by Harriette Rovner Ferguson, LCSW
I am a psychotherapist specializing in working with individuals and couples who are experiencing infertility. I have been doing this work for well over 20 years and lately have concentrated on people using third party reproduction to create their families. I began to notice that it was hard for couples to imagine themselves as parents. How could they? After sometimes years of failed treatments, the thought that a procedure might bring them a successful pregnancy was just too hard to conjure up in their minds and so when they came into my office, talking about their future child was too far a stretch.
The problem is that I need to talk to them about their family building option and their belief of how their child’s conception would impact him/her later in their lives. My job is open up a discussion about their feelings about disclosure (who to tell, who not to tell), family support, their individual feelings about being biologically or non biologically linked to their child and what they imagined this relationship would look like.
I began to wonder how I could help them believe that one day they might hold a baby in their arms. A baby who would call them Mommy and or Daddy. So when they sat down in my office and I told them that during our consultation (as mandated by their physician), they were not the most important person in the room, but their future child is. Everything that we will talk about will revolve around what is in the best interest of their child and nine times out of ten, they looked at me like I had three heads.
I am trained as a Gestalt therapist. We use an empty chair technique to help our clients focus on the different parts of themselves. The client places an imaginary inner child or the people in their lives that have hurt them onto the empty chair, which allows them to open up about their feelings. As they speak to this projected person, they can get in touch with the feelings and begin to name them, recognize them and start releasing the negativity from their lives.
Hmmm! I looked around my office and realized that I could use an empty chair with the people who are planning to have a child. I could ask them to project that baby/child/teen onto the chair (that has a few teddy bears on it!!) and when I questioned them about how they will thought they might feel telling their child they were conceived through a donor, surrogate, gestational carrier, they could imagine it. If they sit for a minute and focus on the chair, they are able to let their heart and their minds project how they might feel.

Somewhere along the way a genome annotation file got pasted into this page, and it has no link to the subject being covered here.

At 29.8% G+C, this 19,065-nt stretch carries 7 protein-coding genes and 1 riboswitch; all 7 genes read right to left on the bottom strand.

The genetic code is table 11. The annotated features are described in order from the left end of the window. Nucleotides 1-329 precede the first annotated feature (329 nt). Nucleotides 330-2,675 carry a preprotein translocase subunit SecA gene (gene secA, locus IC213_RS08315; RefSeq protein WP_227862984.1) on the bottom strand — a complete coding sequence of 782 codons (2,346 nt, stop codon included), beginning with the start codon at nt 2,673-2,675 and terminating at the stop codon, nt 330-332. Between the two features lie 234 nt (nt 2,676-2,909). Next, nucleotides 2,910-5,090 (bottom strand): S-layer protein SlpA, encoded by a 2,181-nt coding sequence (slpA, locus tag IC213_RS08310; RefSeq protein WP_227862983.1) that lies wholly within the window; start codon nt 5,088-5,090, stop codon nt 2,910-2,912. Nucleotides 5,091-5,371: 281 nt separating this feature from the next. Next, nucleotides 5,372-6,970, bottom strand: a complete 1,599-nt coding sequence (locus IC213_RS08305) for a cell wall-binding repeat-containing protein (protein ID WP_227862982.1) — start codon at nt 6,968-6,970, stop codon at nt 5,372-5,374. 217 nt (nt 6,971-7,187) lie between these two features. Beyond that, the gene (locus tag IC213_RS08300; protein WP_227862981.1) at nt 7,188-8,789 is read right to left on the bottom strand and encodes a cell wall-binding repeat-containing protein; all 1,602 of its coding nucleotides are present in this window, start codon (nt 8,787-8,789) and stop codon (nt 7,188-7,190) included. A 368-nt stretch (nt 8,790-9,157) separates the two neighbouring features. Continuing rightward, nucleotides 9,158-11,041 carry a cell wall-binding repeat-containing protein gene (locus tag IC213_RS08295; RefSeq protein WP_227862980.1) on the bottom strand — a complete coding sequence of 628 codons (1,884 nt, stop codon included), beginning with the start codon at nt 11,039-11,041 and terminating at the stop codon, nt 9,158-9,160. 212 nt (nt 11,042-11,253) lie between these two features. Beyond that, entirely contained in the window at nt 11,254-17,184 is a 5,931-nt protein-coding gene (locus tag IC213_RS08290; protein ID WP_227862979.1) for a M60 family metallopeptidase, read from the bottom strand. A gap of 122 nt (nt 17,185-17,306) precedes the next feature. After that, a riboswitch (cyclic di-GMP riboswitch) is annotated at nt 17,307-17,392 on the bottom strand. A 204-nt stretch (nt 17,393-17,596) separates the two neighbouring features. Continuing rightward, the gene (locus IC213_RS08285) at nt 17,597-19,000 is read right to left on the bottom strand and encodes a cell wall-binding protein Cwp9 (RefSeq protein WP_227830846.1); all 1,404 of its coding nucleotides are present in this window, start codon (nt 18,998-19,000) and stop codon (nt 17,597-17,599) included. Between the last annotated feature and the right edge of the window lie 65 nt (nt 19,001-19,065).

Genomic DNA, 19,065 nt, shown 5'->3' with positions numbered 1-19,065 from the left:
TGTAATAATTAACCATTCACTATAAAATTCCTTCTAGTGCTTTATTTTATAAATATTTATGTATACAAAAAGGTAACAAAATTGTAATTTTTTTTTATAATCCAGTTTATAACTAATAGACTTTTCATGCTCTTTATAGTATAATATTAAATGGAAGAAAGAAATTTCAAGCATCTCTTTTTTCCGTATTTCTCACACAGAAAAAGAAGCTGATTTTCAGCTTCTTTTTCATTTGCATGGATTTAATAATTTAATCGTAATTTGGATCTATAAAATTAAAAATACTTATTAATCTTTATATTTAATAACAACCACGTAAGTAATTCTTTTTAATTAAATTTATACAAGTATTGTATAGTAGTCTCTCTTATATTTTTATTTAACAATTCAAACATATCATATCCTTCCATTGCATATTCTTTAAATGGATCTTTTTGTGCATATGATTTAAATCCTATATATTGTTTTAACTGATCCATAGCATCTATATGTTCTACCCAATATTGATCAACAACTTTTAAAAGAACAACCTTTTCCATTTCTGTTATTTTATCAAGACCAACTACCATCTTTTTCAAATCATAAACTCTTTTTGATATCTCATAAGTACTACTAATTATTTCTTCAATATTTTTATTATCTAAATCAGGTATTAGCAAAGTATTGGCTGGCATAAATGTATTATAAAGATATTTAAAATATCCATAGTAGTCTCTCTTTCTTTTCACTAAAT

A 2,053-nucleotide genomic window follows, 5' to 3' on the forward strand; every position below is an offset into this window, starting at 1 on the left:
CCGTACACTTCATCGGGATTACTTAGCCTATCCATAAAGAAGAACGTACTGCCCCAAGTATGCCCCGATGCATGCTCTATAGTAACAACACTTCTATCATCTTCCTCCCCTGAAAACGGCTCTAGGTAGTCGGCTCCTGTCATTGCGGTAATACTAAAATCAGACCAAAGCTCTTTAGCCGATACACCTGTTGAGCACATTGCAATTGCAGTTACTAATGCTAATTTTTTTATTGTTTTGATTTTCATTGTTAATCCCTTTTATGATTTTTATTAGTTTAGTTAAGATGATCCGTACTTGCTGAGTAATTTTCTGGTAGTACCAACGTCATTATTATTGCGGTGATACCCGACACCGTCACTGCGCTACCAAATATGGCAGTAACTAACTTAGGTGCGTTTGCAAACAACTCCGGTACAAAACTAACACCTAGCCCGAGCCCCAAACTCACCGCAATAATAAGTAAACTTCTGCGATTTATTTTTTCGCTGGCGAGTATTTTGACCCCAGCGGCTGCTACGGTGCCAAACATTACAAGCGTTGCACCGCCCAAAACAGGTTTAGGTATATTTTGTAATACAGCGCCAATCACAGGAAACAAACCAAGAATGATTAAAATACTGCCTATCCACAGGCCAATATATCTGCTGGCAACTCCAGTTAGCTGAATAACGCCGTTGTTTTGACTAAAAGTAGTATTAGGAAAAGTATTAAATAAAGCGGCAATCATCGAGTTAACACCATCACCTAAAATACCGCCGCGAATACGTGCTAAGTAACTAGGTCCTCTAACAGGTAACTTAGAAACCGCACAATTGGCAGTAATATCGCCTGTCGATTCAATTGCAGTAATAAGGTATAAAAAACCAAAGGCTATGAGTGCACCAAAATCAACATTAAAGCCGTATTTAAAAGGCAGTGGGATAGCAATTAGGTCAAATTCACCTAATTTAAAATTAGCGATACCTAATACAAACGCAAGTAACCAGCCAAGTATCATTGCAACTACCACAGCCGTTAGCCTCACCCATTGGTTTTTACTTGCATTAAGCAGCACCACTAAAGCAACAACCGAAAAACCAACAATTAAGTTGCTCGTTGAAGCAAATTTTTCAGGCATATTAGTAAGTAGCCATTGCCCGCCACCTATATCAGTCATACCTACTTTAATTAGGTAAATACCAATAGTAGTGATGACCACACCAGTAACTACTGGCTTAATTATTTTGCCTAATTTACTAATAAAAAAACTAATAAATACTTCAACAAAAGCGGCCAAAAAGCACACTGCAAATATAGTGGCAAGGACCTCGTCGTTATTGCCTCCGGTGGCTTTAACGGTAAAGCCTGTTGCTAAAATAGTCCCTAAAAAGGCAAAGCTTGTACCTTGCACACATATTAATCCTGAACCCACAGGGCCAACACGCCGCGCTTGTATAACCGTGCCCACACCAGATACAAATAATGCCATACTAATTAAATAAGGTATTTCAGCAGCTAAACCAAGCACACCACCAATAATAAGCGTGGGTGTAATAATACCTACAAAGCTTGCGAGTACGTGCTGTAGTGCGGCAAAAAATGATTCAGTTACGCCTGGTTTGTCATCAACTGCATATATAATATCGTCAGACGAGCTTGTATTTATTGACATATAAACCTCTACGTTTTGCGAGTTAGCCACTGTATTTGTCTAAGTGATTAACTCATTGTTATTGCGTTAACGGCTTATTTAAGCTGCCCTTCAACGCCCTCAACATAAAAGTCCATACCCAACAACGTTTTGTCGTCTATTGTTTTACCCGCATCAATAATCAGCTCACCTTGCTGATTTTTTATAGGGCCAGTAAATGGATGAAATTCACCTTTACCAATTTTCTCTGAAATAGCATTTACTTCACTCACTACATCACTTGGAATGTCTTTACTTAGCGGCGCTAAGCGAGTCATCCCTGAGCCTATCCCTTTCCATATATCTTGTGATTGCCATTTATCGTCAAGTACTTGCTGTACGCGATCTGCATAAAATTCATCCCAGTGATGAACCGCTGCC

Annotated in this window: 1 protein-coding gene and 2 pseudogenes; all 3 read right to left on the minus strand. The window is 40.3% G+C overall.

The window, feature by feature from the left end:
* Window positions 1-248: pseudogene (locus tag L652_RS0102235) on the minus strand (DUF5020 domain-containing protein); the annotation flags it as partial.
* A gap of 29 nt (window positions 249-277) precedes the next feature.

So when I ask them what do you think about talking to your child about his/her biological origins, they take the question in and ponder. Before I used the chair, most couples’ immediate response would be that they would not ever tell or they would wait to tell or they were undecided and were afraid to even think about it. But with the chair present and my coaxing them to think deeply about what would be in the best interest of their child, they almost always decide that if they have their child’s best interest in mind and heart and they want to be honest parents that their children can trust, they decide just like the research teaches us. The earlier the story begins, the easier it evolves and the family moves on to create a secure and stable environment where children can grow and flourish, no matter how they came to be.
So, thank you empty chair for bringing this imaginary longed for child into the room so these future parents can make a decision that will benefit all of the members of this beautifully conceived family.
Harriette Rovner Ferguson, LCSW has been specializing in providing psychotherapy to individuals and couples experiencing infertility for the past twenty years. She is a mental health consultant to infertility clinics on Long Island, New York City and Pennsylvania. She conducts interviews and evaluations for infertility patients entering an IVF cycle or those contemplating using a third-party to create their families.